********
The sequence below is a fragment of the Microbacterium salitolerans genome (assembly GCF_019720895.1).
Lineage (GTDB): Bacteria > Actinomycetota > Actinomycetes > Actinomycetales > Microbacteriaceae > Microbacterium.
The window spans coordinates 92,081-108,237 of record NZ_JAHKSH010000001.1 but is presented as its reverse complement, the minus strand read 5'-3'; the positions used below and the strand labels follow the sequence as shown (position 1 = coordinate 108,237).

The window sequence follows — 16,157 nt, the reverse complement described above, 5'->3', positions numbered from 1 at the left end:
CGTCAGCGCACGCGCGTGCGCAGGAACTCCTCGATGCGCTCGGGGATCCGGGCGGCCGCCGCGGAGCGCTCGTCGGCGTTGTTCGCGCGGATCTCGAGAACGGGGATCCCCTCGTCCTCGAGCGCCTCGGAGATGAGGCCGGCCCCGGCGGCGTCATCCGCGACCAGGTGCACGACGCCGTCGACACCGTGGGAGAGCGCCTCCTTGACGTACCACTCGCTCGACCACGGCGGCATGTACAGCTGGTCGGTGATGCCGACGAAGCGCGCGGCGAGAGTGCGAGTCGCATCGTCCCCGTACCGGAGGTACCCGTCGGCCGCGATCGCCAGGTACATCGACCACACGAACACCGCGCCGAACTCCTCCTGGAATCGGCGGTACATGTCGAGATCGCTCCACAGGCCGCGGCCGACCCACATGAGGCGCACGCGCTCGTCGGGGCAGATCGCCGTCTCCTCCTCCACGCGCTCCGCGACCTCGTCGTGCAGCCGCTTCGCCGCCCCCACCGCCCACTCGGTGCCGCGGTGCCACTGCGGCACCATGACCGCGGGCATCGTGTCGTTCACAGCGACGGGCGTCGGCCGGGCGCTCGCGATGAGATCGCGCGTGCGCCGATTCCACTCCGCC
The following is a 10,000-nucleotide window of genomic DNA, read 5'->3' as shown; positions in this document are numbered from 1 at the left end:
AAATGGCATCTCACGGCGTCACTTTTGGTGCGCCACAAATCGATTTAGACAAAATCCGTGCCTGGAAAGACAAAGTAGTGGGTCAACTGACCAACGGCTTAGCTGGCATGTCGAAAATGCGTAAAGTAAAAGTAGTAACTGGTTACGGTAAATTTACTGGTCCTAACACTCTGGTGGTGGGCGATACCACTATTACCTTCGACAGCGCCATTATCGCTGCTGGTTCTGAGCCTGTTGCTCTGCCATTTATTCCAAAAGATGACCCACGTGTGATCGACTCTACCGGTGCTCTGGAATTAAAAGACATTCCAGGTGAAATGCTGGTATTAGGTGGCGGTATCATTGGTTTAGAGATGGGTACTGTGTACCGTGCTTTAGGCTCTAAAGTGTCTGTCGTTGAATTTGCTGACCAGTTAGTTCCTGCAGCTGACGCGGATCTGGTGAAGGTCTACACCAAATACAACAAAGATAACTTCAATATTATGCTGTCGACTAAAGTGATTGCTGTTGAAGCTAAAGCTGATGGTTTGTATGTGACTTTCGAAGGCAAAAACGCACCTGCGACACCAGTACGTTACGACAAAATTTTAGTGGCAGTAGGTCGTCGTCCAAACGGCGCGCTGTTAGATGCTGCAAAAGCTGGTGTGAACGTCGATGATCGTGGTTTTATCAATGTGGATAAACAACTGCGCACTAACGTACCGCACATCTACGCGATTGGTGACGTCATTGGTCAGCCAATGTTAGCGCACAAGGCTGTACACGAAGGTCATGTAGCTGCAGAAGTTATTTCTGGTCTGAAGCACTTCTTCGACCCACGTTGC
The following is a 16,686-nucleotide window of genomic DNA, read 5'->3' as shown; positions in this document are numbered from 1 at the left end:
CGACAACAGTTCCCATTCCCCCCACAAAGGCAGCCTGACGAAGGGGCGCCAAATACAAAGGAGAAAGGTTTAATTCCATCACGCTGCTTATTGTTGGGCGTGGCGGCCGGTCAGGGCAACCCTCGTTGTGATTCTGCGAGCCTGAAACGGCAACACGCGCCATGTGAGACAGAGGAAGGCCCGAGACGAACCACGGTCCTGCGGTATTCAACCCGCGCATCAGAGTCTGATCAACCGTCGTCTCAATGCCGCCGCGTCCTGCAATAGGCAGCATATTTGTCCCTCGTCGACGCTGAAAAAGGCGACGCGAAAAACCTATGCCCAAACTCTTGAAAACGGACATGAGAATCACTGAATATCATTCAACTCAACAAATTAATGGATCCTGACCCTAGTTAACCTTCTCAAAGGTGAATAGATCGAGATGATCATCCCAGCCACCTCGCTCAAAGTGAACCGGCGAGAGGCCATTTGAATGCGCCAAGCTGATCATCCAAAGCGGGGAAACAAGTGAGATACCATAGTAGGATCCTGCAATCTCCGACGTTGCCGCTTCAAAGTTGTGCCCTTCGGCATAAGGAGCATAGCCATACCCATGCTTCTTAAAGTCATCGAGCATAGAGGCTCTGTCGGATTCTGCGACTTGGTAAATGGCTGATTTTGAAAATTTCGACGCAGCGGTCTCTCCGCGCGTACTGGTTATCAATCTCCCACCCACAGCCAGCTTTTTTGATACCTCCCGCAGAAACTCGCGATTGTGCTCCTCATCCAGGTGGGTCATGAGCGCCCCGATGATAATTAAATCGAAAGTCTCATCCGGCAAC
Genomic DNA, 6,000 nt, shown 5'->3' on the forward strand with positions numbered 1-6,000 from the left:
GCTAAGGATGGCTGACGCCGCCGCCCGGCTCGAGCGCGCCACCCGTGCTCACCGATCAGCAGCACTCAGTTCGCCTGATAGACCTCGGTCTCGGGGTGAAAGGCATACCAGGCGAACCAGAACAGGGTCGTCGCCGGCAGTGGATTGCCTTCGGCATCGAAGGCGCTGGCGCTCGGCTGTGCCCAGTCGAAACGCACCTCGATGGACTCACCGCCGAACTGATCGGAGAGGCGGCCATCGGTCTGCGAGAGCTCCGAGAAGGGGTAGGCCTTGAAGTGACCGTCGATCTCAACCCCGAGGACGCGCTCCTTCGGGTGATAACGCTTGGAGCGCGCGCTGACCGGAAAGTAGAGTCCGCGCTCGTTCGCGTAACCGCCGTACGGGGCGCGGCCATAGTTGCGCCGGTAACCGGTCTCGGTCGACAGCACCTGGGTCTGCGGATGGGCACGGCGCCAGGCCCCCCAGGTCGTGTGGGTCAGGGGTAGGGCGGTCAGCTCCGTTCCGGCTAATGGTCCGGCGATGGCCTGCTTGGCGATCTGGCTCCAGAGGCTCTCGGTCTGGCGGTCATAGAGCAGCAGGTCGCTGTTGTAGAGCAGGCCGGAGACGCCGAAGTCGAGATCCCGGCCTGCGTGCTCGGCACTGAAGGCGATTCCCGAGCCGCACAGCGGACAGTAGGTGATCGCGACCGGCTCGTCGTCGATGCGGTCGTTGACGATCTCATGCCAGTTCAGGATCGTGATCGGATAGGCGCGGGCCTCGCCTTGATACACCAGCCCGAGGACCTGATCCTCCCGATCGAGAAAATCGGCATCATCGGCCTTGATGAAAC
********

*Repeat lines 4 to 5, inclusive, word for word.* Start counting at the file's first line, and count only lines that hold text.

The window sequence follows — 16,157 nt, the reverse complement described above, 5'->3', positions numbered from 1 at the left end:
CGTCAGCGCACGCGCGTGCGCAGGAACTCCTCGATGCGCTCGGGGATCCGGGCGGCCGCCGCGGAGCGCTCGTCGGCGTTGTTCGCGCGGATCTCGAGAACGGGGATCCCCTCGTCCTCGAGCGCCTCGGAGATGAGGCCGGCCCCGGCGGCGTCATCCGCGACCAGGTGCACGACGCCGTCGACACCGTGGGAGAGCGCCTCCTTGACGTACCACTCGCTCGACCACGGCGGCATGTACAGCTGGTCGGTGATGCCGACGAAGCGCGCGGCGAGAGTGCGAGTCGCATCGTCCCCGTACCGGAGGTACCCGTCGGCCGCGATCGCCAGGTACATCGACCACACGAACACCGCGCCGAACTCCTCCTGGAATCGGCGGTACATGTCGAGATCGCTCCACAGGCCGCGGCCGACCCACATGAGGCGCACGCGCTCGTCGGGGCAGATCGCCGTCTCCTCCTCCACGCGCTCCGCGACCTCGTCGTGCAGCCGCTTCGCCGCCCCCACCGCCCACTCGGTGCCGCGGTGCCACTGCGGCACCATGACCGCGGGCATCGTGTCGTTCACAGCGACGGGCGTCGGCCGGGCGCTCGCGATGAGATCGCGCGTGCGCCGATTCCACTCCGCC